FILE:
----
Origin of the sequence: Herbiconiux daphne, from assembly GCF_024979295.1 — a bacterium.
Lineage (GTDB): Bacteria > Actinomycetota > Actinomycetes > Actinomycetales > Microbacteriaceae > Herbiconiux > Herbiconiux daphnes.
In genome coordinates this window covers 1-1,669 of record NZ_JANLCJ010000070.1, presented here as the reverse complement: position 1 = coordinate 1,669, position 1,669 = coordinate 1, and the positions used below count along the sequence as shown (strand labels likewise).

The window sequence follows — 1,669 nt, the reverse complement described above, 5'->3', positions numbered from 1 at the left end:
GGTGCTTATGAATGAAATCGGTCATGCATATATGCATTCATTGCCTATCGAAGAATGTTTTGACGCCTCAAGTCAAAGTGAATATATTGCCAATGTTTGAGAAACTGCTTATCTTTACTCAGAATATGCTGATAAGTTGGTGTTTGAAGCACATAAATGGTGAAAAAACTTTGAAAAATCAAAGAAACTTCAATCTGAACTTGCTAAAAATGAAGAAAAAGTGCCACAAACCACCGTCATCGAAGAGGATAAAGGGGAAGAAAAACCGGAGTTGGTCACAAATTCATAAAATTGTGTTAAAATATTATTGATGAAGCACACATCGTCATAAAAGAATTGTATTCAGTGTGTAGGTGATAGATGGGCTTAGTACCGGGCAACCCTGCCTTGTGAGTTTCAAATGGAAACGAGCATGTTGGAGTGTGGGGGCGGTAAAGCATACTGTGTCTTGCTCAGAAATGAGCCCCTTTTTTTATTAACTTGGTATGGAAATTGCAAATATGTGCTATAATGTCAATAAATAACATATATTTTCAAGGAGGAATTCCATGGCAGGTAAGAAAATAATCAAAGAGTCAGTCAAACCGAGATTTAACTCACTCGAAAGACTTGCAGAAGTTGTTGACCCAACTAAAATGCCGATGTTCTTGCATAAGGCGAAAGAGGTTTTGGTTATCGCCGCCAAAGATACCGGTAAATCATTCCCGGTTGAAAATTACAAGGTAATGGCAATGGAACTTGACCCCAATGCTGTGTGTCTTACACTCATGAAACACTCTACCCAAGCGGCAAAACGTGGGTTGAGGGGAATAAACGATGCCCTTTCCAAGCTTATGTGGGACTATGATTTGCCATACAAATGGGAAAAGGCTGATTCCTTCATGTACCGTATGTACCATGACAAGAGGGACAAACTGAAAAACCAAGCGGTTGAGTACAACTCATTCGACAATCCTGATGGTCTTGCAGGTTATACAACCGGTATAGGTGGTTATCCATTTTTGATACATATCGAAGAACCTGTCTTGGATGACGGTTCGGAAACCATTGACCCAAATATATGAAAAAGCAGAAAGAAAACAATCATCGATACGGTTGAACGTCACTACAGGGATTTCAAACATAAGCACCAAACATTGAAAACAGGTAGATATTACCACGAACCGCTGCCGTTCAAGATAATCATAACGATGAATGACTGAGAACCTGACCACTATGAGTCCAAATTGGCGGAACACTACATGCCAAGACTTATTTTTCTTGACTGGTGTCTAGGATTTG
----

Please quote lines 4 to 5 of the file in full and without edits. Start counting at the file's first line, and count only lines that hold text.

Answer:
The window sequence follows — 1,669 nt, the reverse complement described above, 5'->3', positions numbered from 1 at the left end:
GGTGCTTATGAATGAAATCGGTCATGCATATATGCATTCATTGCCTATCGAAGAATGTTTTGACGCCTCAAGTCAAAGTGAATATATTGCCAATGTTTGAGAAACTGCTTATCTTTACTCAGAATATGCTGATAAGTTGGTGTTTGAAGCACATAAATGGTGAAAAAACTTTGAAAAATCAAAGAAACTTCAATCTGAACTTGCTAAAAATGAAGAAAAAGTGCCACAAACCACCGTCATCGAAGAGGATAAAGGGGAAGAAAAACCGGAGTTGGTCACAAATTCATAAAATTGTGTTAAAATATTATTGATGAAGCACACATCGTCATAAAAGAATTGTATTCAGTGTGTAGGTGATAGATGGGCTTAGTACCGGGCAACCCTGCCTTGTGAGTTTCAAATGGAAACGAGCATGTTGGAGTGTGGGGGCGGTAAAGCATACTGTGTCTTGCTCAGAAATGAGCCCCTTTTTTTATTAACTTGGTATGGAAATTGCAAATATGTGCTATAATGTCAATAAATAACATATATTTTCAAGGAGGAATTCCATGGCAGGTAAGAAAATAATCAAAGAGTCAGTCAAACCGAGATTTAACTCACTCGAAAGACTTGCAGAAGTTGTTGACCCAACTAAAATGCCGATGTTCTTGCATAAGGCGAAAGAGGTTTTGGTTATCGCCGCCAAAGATACCGGTAAATCATTCCCGGTTGAAAATTACAAGGTAATGGCAATGGAACTTGACCCCAATGCTGTGTGTCTTACACTCATGAAACACTCTACCCAAGCGGCAAAACGTGGGTTGAGGGGAATAAACGATGCCCTTTCCAAGCTTATGTGGGACTATGATTTGCCATACAAATGGGAAAAGGCTGATTCCTTCATGTACCGTATGTACCATGACAAGAGGGACAAACTGAAAAACCAAGCGGTTGAGTACAACTCATTCGACAATCCTGATGGTCTTGCAGGTTATACAACCGGTATAGGTGGTTATCCATTTTTGATACATATCGAAGAACCTGTCTTGGATGACGGTTCGGAAACCATTGACCCAAATATATGAAAAAGCAGAAAGAAAACAATCATCGATACGGTTGAACGTCACTACAGGGATTTCAAACATAAGCACCAAACATTGAAAACAGGTAGATATTACCACGAACCGCTGCCGTTCAAGATAATCATAACGATGAATGACTGAGAACCTGACCACTATGAGTCCAAATTGGCGGAACACTACATGCCAAGACTTATTTTTCTTGACTGGTGTCTAGGATTTG